polyphyletic


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pol·y·phy·let·ic

 (pŏl′ē-fī-lĕt′ĭk)
adj.
1. Of or relating to a group of taxa that does not include the common ancestor of all the members.
2. Of or derived from more than one stock or source.

pol′y·phy·let′i·cal·ly adv.
pol′y·phy′ly (pŏl′ē-fī′lē, pə-lĭf′ə-lē) n.

polyphyletic

(ˌpɒlɪfaɪˈlɛtɪk)
adj
(Biology) biology relating to or characterized by descent from more than one ancestral group of animals or plants
[C19: from poly- + phyletic]
ˌpolyphyˈletically adv

pol•y•phy•let•ic

(ˌpɒl i faɪˈlɛt ɪk)

adj.
descended from more than one ancestral line.
[1870–75]
pol`y•phy•let′i•cal•ly, adv.
Translations
polyphyletisch
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References in periodicals archive ?
The small family of elephant shrews or sengis (order Macroscelidea) represents a monophyletic radiation endemic to Africa and which was long placed within the polyphyletic group 'Insectivora' (Rathbun & Rathbun, 2006).
Thus, 3 of these 16 STs did not cluster the isolates properly inasmuch as these STs were polyphyletic. In summary, for the Oxford scheme we demonstrated that some STs form polyphyletic groups because 4 of the 7 loci have signals of recombination (Appendix Table 2), whereas for the Pasteur scheme, we noted a serious lack of resolution for some STs because the loci used only by this scheme have the lowest levels of genetic diversity (Appendix Table 2).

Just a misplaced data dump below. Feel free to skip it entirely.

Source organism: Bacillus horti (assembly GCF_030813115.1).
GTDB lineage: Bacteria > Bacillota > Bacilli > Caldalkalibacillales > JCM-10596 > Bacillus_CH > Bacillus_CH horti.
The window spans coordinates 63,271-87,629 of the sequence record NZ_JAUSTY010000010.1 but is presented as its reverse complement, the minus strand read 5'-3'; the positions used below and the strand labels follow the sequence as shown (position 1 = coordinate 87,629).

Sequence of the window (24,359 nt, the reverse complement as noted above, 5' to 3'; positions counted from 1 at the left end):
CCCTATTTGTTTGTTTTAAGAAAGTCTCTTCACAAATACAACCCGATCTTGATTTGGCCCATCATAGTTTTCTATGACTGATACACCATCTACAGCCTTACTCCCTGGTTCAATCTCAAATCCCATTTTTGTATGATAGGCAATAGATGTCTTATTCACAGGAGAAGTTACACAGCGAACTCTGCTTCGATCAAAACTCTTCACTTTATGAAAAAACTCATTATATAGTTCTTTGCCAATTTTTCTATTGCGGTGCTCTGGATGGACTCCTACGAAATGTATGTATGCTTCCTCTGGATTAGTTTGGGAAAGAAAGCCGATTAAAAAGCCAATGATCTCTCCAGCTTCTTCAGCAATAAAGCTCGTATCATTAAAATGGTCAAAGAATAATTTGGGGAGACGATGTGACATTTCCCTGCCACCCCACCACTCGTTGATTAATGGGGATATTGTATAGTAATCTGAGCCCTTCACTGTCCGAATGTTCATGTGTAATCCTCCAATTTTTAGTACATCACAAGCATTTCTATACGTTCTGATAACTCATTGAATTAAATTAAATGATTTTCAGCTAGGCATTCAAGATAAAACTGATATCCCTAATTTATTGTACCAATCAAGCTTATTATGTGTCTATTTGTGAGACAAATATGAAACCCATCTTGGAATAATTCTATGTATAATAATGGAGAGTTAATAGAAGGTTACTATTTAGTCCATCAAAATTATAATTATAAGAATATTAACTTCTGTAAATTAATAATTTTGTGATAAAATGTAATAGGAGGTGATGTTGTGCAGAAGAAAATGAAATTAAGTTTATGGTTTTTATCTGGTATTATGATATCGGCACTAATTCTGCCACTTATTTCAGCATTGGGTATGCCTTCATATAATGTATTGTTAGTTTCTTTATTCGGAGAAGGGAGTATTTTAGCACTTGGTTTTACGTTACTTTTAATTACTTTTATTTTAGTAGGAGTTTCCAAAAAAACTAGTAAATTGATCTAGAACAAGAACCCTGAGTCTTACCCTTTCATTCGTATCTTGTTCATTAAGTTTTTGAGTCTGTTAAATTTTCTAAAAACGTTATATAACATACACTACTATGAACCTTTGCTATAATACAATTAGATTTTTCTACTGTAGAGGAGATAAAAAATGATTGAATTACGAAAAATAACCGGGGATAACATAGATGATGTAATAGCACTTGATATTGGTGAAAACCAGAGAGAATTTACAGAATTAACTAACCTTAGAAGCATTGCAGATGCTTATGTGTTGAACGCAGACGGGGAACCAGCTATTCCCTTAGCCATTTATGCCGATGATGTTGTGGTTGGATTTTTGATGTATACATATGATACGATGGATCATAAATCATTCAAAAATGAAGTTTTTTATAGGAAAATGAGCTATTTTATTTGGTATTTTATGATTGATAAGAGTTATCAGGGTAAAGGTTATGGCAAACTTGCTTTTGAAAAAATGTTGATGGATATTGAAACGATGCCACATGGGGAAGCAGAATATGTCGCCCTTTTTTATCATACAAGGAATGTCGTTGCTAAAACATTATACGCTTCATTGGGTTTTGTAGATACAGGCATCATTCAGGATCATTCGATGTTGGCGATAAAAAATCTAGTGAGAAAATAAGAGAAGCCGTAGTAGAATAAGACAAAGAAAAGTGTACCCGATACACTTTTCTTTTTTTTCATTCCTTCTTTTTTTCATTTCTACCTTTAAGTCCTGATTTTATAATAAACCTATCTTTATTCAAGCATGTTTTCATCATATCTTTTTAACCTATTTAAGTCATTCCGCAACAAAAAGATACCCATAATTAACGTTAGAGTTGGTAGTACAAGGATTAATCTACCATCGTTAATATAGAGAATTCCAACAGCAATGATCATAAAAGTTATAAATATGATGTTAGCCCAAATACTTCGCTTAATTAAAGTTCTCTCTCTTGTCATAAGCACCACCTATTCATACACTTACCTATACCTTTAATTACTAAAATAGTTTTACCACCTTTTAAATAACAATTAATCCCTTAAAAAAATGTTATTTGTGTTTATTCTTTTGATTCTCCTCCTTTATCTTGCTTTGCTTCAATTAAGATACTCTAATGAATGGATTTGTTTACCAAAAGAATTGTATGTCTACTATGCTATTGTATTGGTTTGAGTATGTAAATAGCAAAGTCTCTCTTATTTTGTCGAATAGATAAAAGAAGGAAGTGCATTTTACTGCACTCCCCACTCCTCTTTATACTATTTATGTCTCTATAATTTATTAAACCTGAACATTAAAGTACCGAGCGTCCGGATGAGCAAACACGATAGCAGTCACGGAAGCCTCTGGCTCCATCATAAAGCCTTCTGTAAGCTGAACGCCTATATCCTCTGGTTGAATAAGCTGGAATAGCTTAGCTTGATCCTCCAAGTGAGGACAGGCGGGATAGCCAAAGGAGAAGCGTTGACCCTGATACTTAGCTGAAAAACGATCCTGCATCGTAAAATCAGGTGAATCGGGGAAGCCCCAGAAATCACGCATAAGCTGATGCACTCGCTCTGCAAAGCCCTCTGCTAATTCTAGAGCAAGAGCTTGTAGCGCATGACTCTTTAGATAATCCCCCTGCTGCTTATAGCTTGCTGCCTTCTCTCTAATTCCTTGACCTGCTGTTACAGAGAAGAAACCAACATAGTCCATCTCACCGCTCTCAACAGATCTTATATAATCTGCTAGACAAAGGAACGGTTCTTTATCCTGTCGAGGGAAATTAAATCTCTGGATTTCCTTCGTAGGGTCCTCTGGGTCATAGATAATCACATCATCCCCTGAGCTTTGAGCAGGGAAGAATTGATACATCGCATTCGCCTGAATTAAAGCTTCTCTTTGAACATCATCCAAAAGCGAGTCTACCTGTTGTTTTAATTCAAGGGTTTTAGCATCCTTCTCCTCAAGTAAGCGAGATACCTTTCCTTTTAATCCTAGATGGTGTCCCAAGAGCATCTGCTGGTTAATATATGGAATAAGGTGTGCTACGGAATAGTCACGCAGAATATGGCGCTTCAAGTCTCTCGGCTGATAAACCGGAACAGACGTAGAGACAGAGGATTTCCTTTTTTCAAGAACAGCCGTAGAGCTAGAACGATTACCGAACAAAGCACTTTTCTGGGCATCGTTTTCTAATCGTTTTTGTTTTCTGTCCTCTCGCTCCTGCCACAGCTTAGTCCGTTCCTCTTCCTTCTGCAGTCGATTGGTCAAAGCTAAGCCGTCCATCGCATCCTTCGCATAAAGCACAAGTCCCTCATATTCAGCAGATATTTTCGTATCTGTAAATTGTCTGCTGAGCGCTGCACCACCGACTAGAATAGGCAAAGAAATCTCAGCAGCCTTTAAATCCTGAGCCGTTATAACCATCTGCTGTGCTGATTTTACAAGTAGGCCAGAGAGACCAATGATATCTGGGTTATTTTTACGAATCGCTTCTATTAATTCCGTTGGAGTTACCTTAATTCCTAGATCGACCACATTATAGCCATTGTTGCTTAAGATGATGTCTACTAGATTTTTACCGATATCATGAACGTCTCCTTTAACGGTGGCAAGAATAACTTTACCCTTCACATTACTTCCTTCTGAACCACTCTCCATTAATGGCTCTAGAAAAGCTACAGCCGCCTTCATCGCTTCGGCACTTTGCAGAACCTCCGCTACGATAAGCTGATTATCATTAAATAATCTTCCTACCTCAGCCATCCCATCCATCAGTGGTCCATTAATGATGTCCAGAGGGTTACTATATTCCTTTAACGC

Having made this discovery, the team now wants to understand whether angiosperms are either monophyletic -- which would mean Nanjinganthus represents a stem group giving rise to all later species -- or polyphyletic, whereby Nanjinganthus represents an evolutionary dead end and has little to do with many later species.
Neobisiinae was recovered as polyphyletic in our analysis, due solely to the placement of Parobisium charlotteae outside of an otherwise well-supported clade containing all other members of this subfamily (Fig.
The genus Acacia sensu lato is considered polyphyletic (Pedley, 1986; Maslin et al., 2003; Seigler et al., (2006a) as supported by molecular studies (Miller and Bayer, 2001; Luckow et al., 2003), including a series of subgroups.
Brown rot fungi are polyphyletic [10], and while some characteristics such as early hemicellulose removal are common among brown rot fungi [11, 12], their genomes harbor significant variability [13,14] and brown rot fungi can be found in a wide variety of niches in nature [15].
The insufficiency of data on shell fabric of this polyphyletic order comprising superfamilies of uncertain origin is obvious.
[23] proposed a polyphyletic migration operator to utilize as many as four habitats' features to construct a new solution vector, which can generate new features from more promising areas in the search space.
viridis (Peters, 1852), originally defined just morphologically, were each shown to consist of three mitochondrial lineages in a polyphyletic arrangement (Trujillo et al.